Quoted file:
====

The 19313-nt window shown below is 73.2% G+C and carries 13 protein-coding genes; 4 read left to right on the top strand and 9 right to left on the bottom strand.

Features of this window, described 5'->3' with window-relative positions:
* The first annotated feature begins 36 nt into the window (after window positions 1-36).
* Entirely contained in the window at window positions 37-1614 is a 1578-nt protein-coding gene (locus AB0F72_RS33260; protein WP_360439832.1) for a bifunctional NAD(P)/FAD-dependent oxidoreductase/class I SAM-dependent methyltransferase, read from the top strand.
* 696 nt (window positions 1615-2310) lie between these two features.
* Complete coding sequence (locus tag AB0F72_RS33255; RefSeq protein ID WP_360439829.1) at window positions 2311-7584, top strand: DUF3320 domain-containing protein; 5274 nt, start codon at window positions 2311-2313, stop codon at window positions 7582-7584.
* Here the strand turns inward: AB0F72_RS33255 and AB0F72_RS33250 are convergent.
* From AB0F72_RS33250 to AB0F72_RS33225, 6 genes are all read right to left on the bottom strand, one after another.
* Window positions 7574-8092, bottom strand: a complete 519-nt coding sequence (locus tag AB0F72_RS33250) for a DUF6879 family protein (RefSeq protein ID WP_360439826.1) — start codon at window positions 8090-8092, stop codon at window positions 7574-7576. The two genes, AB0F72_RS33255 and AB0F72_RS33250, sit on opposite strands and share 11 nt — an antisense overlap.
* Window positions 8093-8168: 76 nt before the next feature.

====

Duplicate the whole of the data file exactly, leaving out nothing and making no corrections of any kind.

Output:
The 19313-nt window shown below is 73.2% G+C and carries 13 protein-coding genes; 4 read left to right on the top strand and 9 right to left on the bottom strand.

Features of this window, described 5'->3' with window-relative positions:
* The first annotated feature begins 36 nt into the window (after window positions 1-36).
* Entirely contained in the window at window positions 37-1614 is a 1578-nt protein-coding gene (locus AB0F72_RS33260; protein WP_360439832.1) for a bifunctional NAD(P)/FAD-dependent oxidoreductase/class I SAM-dependent methyltransferase, read from the top strand.
* 696 nt (window positions 1615-2310) lie between these two features.
* Complete coding sequence (locus tag AB0F72_RS33255; RefSeq protein ID WP_360439829.1) at window positions 2311-7584, top strand: DUF3320 domain-containing protein; 5274 nt, start codon at window positions 2311-2313, stop codon at window positions 7582-7584.
* Here the strand turns inward: AB0F72_RS33255 and AB0F72_RS33250 are convergent.
* From AB0F72_RS33250 to AB0F72_RS33225, 6 genes are all read right to left on the bottom strand, one after another.
* Window positions 7574-8092, bottom strand: a complete 519-nt coding sequence (locus tag AB0F72_RS33250) for a DUF6879 family protein (RefSeq protein ID WP_360439826.1) — start codon at window positions 8090-8092, stop codon at window positions 7574-7576. The two genes, AB0F72_RS33255 and AB0F72_RS33250, sit on opposite strands and share 11 nt — an antisense overlap.
* Window positions 8093-8168: 76 nt before the next feature.